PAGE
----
Britain's most northerly inhabited island is one of the most spectacular, varied and interesting in Europe. Unst has everything that attracts visitors to Shetland - and a little bit more.
enlarge Packed into an area just 12 miles long by five miles wide are stupendous cliffs, jagged sea stacks, sheltered inlets, golden beaches, heathery hills, freshwater lochs, peat bogs, fertile farmland - and even a unique, sub-Arctic, stony desert.
This intricate landscape supports a rich variety of wildlife, as well as pure bred Shetland sheep and ponies which roam the common grazing land. Unst is a major European breeding site for seabirds, including enlarge Gannets, Puffins, Guillemots, Razorbills, Kittiwakes and Shags, and for moorland-nesting rarities such as Great Skuas, Arctic Skuas and Whimbrels.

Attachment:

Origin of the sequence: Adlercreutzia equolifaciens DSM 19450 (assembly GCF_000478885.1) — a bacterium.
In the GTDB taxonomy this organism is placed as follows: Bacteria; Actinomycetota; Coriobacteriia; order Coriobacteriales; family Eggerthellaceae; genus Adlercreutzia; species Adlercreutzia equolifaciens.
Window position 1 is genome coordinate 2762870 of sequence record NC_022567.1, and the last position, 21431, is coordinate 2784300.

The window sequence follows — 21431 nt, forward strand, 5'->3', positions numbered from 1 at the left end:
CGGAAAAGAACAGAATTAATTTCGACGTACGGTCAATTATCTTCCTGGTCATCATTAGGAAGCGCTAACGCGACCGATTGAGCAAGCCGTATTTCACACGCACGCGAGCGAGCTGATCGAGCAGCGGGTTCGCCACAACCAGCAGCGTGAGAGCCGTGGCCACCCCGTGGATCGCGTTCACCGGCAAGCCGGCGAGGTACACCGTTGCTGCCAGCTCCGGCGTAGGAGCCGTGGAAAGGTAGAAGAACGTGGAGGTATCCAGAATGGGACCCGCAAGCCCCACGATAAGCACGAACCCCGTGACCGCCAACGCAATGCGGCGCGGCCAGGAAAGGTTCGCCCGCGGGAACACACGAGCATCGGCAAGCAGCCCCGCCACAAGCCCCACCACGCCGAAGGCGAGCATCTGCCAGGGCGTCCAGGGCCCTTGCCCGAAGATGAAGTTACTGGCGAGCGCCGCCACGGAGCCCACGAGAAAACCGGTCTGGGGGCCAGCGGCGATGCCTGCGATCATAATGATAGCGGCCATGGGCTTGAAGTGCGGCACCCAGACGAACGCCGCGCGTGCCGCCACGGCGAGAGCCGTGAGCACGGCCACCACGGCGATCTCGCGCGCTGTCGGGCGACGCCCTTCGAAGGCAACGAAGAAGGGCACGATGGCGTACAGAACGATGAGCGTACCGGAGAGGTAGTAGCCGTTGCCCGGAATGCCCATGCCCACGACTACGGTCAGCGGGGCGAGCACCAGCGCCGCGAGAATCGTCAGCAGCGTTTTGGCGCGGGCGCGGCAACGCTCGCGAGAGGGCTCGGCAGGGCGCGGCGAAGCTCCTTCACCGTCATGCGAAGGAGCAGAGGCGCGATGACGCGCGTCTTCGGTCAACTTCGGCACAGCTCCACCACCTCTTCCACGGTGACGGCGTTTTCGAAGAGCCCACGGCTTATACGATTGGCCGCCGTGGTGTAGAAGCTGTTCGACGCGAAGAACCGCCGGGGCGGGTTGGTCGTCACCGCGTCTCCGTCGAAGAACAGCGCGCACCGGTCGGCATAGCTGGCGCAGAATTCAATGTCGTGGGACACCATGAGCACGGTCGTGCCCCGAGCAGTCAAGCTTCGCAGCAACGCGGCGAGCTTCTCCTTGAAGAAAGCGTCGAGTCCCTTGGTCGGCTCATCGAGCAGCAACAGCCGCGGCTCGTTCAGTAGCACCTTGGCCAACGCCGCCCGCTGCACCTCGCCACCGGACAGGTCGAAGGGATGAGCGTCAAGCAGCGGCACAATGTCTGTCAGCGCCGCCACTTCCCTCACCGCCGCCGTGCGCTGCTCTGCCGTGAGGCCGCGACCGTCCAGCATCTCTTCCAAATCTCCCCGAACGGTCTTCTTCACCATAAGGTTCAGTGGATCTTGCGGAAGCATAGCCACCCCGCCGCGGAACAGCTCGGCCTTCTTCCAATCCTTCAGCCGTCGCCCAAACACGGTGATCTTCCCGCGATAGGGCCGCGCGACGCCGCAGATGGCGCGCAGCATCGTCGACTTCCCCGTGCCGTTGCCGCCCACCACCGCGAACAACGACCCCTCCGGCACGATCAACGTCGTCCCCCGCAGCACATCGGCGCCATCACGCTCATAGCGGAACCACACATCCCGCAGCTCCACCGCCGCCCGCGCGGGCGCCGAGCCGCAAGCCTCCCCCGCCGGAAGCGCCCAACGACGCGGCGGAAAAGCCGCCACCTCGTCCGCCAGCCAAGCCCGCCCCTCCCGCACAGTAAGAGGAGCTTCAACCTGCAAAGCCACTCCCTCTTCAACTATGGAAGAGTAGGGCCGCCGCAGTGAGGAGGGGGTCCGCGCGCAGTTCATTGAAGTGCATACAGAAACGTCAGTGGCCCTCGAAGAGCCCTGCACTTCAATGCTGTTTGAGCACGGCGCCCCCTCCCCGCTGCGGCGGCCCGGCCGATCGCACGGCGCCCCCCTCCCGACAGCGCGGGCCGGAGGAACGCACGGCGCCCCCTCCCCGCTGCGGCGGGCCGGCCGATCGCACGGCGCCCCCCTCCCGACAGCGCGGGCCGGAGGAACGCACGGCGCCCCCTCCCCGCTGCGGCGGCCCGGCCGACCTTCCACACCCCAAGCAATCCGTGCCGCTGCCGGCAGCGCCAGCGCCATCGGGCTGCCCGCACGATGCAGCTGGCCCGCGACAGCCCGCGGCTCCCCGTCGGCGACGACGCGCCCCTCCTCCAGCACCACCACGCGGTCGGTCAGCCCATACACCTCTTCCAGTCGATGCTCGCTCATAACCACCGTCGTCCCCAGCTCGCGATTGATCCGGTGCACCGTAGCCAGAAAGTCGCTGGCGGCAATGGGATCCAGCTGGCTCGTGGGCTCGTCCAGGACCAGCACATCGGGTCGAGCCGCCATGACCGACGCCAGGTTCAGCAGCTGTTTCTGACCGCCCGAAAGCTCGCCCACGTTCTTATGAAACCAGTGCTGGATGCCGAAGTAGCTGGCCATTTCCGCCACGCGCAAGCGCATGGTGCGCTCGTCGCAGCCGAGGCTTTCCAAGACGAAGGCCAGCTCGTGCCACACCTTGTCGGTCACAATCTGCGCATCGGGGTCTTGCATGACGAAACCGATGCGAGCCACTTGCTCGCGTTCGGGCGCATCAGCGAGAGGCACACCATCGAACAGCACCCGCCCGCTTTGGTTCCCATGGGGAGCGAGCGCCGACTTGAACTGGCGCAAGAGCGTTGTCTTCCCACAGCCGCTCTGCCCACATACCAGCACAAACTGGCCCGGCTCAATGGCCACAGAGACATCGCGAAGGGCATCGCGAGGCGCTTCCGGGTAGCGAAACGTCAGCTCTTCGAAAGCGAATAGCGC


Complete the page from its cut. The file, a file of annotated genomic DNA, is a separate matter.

There is evidence of the early Norse settlers both in the place names and archaeology. Unst has the greatest density of rural Viking longhouses currently known. The Viking Unst project has excavated examples at Hamar and Belmont. They aim to try and answer key questions about when the Vikings arrived in Shetland, how they fitted with the existing population, and how they lived when they got here.
Unst is also a very sociable community that welcomes visitors to local events such as the farmers market, annual show, Up-Helly-Aas, fishing competitions, regattas, concerts, musical events and dances.
Unst is an ideal place to enjoy bird-watching, botany, geology, archaeology, walking, sailing, angling or traditional music - or just to enjoy the peace and quiet.
Find out more about the island of Unst at:
Download Our Brochure
For more information about Unst, download our free Unst brochure [.pdf approx. 1,5Mb]